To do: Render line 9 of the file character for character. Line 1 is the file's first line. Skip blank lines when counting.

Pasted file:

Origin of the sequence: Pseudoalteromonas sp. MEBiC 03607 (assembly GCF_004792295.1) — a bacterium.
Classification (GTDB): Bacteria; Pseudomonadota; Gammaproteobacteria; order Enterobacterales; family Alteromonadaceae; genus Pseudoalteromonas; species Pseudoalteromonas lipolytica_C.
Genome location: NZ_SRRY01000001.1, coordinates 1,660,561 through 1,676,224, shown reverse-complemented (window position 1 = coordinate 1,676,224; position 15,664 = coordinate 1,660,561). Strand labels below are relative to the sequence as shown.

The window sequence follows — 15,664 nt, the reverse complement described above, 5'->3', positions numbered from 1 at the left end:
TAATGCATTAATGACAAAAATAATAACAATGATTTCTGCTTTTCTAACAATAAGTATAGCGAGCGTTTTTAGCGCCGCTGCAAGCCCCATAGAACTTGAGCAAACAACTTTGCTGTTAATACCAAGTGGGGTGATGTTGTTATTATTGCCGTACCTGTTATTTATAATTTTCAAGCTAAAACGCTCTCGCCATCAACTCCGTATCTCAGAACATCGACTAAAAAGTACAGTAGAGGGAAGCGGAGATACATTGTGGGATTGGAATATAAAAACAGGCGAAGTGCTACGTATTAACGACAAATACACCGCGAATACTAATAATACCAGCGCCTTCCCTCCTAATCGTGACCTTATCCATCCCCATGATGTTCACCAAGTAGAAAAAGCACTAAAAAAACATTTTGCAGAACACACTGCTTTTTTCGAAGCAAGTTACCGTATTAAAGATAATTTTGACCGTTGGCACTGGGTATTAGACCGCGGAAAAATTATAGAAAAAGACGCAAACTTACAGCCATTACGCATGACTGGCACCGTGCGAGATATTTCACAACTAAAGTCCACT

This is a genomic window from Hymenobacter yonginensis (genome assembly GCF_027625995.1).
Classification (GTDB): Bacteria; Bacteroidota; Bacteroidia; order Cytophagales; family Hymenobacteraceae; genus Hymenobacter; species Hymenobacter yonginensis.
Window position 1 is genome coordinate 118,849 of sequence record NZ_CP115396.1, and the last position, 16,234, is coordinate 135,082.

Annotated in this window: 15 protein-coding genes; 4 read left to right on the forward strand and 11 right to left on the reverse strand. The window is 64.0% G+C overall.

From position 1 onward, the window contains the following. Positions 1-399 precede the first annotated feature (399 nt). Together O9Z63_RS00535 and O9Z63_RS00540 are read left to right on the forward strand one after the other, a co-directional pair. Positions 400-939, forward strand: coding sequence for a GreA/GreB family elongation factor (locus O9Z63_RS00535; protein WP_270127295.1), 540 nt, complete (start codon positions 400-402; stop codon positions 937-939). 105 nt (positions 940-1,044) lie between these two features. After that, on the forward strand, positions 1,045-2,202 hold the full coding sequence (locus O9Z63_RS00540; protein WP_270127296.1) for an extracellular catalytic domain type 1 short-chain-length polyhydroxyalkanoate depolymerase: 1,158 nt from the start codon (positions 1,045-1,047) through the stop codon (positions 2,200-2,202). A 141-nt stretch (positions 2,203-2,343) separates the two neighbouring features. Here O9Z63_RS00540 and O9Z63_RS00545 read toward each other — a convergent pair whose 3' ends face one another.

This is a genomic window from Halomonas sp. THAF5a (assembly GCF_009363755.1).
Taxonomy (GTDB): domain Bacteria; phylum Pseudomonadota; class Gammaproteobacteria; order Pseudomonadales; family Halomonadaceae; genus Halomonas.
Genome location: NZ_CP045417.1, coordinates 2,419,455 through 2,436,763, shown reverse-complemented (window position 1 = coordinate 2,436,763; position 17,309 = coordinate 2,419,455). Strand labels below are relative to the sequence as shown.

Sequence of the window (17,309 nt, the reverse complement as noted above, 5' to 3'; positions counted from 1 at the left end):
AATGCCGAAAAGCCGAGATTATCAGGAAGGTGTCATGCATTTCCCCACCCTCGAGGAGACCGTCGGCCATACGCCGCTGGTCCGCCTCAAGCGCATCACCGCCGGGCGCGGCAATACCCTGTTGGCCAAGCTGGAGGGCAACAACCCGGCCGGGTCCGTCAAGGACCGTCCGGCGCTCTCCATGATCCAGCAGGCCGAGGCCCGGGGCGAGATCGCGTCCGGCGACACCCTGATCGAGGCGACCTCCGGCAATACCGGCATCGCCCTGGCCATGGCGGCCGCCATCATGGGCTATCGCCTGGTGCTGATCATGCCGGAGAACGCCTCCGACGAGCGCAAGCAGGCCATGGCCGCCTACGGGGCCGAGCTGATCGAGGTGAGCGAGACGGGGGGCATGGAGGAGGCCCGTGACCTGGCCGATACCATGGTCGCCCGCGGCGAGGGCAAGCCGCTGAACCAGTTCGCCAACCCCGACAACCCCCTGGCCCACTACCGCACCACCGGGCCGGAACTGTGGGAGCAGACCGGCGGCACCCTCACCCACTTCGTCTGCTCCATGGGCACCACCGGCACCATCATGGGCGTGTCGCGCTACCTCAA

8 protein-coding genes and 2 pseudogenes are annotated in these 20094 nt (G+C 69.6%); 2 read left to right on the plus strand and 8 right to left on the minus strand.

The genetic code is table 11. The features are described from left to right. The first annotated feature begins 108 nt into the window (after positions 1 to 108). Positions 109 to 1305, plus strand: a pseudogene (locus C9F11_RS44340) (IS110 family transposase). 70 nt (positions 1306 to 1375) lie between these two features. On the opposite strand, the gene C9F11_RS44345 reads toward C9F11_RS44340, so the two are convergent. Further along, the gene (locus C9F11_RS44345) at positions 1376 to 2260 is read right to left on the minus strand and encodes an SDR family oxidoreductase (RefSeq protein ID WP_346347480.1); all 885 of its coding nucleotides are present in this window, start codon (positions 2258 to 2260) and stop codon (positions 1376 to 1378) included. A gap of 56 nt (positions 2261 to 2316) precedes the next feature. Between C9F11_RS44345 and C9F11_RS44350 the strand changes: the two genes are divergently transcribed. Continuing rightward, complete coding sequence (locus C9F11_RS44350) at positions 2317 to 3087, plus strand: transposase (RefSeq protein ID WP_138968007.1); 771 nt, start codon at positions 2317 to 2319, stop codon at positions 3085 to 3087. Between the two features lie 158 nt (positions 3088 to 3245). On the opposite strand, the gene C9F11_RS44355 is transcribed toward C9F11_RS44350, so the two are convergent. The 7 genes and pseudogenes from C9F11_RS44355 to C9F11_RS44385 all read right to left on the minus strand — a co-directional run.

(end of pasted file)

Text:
Annotated in this window: 15 protein-coding genes; 4 read left to right on the forward strand and 11 right to left on the reverse strand. The window is 64.0% G+C overall.